WASHINGTON - Little more than a year after proposed know-your-customer rules died in an avalanche of criticism, the concept is making a comeback with a new name, new packaging, and fewer regulatory teeth.
Federal banking regulators are preparing to recast the anti-money-laundering requirements as "enhanced due diligence," using as a blueprint the settlement agreement reached between the Federal Reserve Board and Bank of New York in February over a money laundering scandal. In a key departure from last year's proposal, however, regulators plan to issue the requirements as guidelines, rather than a binding rule.
"Guidance is not a regulation, it's not enforceable, but it gives clear direction to banks about what we think they ought to be doing," said Richard A. Small, assistant director of the Fed's supervision division.
The new approach essentially gives the industry what it wanted: direction without an onerous regulatory burden.
"Despite the very real concerns about the know-your-customer regulation, banks are still looking for some direction on how they should focus their oversight, and this would be helpful," said John J. Byrne, senior counsel for the American Bankers Association.
The original know-your-customer proposal was meant to fight money laundering. It would have required banks to positively identify a customer's source of funds, and to report suspicious transactions to regulators. The proposal was withdrawn in March 1999, after regulatory agencies received more than a quarter-million comment letters complaining that the rule would require banks to act as surrogate police officers, and would violate customers' privacy.
"We tried to write the first regulation in a way that wouldn't alarm people, but we failed," said Mr. Small. In drafting the guidance on enhanced due diligence, he said, regulators will make it abundantly clear that only a small fraction of bank customers - such as private banking accountholders - should receive special scrutiny, a move that went a long way to alleviating industry concerns.
"A shift in exam focus toward riskier accounts is preferable to an across-the-board requirement that all accounts receive the same kind of due diligence," said Mr. Byrne.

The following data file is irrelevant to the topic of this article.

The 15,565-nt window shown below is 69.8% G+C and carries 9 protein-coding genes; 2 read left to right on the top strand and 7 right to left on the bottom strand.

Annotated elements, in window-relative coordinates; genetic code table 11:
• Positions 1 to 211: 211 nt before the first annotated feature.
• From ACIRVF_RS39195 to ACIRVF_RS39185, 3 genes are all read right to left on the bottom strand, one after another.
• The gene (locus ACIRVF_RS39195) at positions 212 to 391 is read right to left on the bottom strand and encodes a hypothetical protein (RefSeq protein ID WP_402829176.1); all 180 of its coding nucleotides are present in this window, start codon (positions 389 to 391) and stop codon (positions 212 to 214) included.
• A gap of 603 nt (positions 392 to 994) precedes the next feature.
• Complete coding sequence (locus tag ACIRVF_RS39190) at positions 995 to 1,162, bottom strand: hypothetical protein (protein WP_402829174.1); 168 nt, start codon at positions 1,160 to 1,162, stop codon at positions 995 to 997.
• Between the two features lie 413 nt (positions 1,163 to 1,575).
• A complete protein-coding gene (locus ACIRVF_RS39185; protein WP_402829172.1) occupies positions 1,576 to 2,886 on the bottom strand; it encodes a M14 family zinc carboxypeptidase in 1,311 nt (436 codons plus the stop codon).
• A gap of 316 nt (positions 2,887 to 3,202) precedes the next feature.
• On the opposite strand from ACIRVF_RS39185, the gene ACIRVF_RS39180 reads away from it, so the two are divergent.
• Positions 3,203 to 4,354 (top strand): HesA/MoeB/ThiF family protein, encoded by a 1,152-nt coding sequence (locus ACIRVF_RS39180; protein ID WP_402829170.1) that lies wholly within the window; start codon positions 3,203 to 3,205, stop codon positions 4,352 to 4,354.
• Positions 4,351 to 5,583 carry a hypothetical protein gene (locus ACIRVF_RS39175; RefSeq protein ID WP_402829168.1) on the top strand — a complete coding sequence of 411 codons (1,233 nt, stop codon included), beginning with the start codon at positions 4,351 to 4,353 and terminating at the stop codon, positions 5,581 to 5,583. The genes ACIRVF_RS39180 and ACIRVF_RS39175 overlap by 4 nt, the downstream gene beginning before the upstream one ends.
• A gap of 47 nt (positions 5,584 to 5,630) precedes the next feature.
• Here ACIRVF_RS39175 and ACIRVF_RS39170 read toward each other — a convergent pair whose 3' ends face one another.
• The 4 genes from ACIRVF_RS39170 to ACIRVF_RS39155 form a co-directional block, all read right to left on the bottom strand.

The National Money Laundering Strategy for 2000, issued last month by the Treasury and Justice departments, called on the four bank and thrift regulatory agencies to work with law enforcement and industry representatives to develop guidance by yearend for "enhanced scrutiny of those customers and their transactions that pose a heightened threat of money laundering."
Last year's money laundering scandal at Bank of New York not only resurrected the demand for guidelines but also served as a blueprint for the current proposal. According to Mr. Small, the guidance will be based on the process the Fed prescribed for Bank of New York. That settlement agreement required the bank to identify high-risk accounts and monitor them for signs of suspicious activity.
The settlement reached by the Fed and the Bank of New York required the bank to complete a "risk-focused assessment" of its customers to identify accounts at risk for laundering. After identifying those accounts, the bank was required to determine the "appropriate documentation" necessary to verify the identity and business activities of the account holder, to identify "normal and expected" transactions for the account, and to report suspicious deviations from them.
The agreement included procedures for assuring that account relationship managers are monitored for compliance with anti-laundering laws, and that all new bank products are consistent with existing anti-laundering regulations.
Also, the agreement committed the bank to an ongoing employee training program focused on money-laundering issues and an internal review process to monitor compliance with the agreement.
The Fed reached a similar agreement with Banco Popular of Hato Rey, Puerto Rico, in March.
Deputy Treasury Secretary Stuart Eizenstat is expected to discuss the development of the guidance in remarks today to the Bank Secrecy Act Advisory Group.
Editor's Note: Each link opens a new browser window. We have no control over the content or availability of sites not part of American Banker Online.